A 1954 short film finds new life as an old-fashioned little house

An hour’s drive from the traffic and noise of Los Angeles, Julia Kastendiek offers a glimpse into the simpler times on an old trailer-turned-small home. With its wood-paneled walls and vintage furnishings, this 1954 Spartan trailer pays homage to its mid-century roots in subtle detail.

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Manufactured in 1954 in a converted aircraft factory in Tulsa, Oklahoma, the trailer represented the post-war mobile home boom. Companies like Spartan and Airstream have marketed these trailers as affordable, fully furnished homes that offer a modern version of the American Dream. When Julia bought hers a few years ago for $13,000, she made sure to retain or restore as much of her original character as possible.

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Step into the 24-by-8-foot trailer and you’ll find original items, including birch planks along with an assortment of vintage-style furnishings that Julia collected or made herself. The main living area, which she calls the Observation Lounge because of its large windows, includes a daybed she made from a mid-century coffee table and upholstered herself. The small dining table was outfitted with vintage dishes that Julia scored for $100 and paired with antique chairs that she updated with new fabric.

Adding color and pattern to the space, the daybed pillows, botanical-print tablecloths, and floral curtains are all representative of Julia’s handiwork. The walls are decorated with vintage art, including a framed advertisement from life Magazine says, “Home Spartan will take your castle out of the air…and put it behind your car.”

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The kitchen retains its original worktops and cabinets, which are made of birch, stained and laminated. “This color is too opaque for a spartan look,” Julia says. A full-size refrigerator, microwave, and double sink add modern convenience.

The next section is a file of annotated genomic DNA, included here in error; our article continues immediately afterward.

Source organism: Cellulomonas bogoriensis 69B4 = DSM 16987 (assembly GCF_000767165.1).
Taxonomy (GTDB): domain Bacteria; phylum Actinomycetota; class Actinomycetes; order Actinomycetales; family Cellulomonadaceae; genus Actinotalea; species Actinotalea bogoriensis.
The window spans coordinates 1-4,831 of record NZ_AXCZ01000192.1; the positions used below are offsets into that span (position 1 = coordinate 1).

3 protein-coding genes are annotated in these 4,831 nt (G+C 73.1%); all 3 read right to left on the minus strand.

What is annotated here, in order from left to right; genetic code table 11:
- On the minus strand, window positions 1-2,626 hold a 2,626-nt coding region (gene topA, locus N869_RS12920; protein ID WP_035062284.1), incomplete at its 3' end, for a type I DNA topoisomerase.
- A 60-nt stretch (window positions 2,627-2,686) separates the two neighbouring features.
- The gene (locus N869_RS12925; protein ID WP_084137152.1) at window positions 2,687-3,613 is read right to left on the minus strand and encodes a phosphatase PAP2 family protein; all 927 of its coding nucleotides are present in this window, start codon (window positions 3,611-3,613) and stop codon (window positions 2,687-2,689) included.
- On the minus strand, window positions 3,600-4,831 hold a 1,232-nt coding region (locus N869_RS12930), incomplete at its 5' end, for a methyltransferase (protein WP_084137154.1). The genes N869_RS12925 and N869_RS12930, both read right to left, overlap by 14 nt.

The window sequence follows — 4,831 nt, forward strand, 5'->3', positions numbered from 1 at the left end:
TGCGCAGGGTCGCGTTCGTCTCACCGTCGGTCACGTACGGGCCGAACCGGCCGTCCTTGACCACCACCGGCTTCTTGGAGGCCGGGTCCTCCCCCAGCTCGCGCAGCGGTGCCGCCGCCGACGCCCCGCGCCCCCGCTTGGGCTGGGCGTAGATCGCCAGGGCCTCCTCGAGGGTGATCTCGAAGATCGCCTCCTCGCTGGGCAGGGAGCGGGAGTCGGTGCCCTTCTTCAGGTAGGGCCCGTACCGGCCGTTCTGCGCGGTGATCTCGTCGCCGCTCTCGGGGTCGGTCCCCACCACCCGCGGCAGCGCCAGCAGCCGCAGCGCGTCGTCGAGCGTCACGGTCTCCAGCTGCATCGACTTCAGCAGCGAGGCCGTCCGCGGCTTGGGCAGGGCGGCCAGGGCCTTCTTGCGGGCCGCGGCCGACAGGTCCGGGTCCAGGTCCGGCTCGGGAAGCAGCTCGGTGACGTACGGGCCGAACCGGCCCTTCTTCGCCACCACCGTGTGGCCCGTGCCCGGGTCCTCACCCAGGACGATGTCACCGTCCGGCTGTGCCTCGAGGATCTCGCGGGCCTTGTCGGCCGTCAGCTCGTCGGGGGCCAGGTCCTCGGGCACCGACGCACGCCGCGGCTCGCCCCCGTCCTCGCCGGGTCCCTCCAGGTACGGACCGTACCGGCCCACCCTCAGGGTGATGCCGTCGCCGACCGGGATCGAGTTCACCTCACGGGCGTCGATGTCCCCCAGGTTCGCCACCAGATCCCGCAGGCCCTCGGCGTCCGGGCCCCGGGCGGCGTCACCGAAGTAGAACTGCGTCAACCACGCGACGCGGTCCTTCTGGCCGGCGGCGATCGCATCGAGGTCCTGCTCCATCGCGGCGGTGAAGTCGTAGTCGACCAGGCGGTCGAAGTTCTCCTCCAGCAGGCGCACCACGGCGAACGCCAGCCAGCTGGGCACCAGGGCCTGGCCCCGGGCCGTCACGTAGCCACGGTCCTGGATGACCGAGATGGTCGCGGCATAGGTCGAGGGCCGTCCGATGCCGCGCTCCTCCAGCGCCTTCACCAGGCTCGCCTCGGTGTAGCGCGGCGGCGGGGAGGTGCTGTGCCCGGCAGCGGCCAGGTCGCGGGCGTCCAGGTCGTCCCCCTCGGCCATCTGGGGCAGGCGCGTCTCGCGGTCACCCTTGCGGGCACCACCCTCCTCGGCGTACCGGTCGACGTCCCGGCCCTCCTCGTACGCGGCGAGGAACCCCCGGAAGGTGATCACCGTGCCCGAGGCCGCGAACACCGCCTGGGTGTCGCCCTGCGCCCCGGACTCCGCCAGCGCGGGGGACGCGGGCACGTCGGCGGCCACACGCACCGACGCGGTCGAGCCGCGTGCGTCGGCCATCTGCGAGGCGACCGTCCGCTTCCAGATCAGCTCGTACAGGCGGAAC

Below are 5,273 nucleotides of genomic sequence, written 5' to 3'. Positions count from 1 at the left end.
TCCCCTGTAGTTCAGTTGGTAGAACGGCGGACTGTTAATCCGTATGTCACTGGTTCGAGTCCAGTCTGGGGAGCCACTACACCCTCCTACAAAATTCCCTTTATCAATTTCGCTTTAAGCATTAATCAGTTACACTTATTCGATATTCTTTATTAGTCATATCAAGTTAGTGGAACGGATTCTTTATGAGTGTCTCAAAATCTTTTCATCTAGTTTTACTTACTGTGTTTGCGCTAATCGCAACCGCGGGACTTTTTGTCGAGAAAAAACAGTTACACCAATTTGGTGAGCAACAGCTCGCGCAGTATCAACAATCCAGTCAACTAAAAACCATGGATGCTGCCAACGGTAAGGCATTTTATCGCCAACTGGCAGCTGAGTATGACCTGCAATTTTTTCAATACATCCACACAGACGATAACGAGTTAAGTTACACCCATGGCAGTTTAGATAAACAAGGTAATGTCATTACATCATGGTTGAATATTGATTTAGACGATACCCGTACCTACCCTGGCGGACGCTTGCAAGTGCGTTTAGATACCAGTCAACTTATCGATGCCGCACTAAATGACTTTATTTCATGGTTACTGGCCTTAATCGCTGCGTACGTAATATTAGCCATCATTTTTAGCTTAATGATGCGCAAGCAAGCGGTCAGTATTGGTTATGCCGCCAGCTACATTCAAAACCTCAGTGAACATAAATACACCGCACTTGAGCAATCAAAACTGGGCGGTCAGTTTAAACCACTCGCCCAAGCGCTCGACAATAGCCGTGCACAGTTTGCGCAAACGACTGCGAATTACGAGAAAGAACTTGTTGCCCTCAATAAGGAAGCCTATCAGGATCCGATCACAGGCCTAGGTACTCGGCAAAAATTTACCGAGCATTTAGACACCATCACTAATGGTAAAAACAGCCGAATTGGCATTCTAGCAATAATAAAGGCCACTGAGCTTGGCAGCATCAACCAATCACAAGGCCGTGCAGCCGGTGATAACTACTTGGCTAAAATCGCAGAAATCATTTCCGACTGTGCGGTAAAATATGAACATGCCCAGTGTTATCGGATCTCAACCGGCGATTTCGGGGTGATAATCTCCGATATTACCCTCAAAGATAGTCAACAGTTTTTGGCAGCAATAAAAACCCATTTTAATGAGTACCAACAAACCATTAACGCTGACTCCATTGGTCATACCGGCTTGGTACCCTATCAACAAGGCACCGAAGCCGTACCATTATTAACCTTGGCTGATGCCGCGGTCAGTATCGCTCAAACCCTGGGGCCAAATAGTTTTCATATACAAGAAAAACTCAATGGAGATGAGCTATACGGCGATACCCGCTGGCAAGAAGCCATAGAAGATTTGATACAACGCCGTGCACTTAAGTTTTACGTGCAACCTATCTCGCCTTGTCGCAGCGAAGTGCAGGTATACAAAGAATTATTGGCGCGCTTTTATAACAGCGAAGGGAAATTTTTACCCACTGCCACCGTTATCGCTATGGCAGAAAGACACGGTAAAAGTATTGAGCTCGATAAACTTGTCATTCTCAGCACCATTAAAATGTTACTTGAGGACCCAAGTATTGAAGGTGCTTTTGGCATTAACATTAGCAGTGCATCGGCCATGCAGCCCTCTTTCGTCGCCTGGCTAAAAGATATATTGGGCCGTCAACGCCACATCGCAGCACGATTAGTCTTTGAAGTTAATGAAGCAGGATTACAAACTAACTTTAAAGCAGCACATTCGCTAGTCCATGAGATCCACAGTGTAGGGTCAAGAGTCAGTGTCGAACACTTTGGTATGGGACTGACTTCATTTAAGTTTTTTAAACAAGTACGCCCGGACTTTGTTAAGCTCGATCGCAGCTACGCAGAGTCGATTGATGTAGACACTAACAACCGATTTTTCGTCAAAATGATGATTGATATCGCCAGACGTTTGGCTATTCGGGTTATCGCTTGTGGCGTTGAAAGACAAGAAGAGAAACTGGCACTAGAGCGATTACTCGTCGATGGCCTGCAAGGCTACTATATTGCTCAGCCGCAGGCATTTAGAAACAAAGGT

Close to the kitchen and divided by a curtain is what Julia calls a “jewel box bathroom.” The small space is outfitted with a toilet, a custom vanity, and a shower tiled with glossy blue and white tiles that Julia put together. She reused a forged aluminum salad bowl to create an oval sink and used matching trays for fashion shelves framing the original vanity mirror.

Located at the far end of the trailer, the bedroom provides a private sanctuary separated by a pocket door. To match the curving curves of the interior, Julia built the wood bed frame and customized the full-size mattress with rounded corners. I made the bedspread using a French flannel fabric sourced from Etsy.

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Outside, a shaded gazebo and furnished patio provide places to relax to enjoy the views of the valley and the mountains beyond. Altogether, the trailer and outdoor living areas make for the perfect hangout spot, which Julia calls the Tiny Tiki Retro Hideaway. “This is our permanent home here,” she says. “We think it’s really special, and we love sharing it with friends and family.”

Above all, Julia values ​​being able to show others “what it’s like to go back in time,” she says. “It’s so much fun.”

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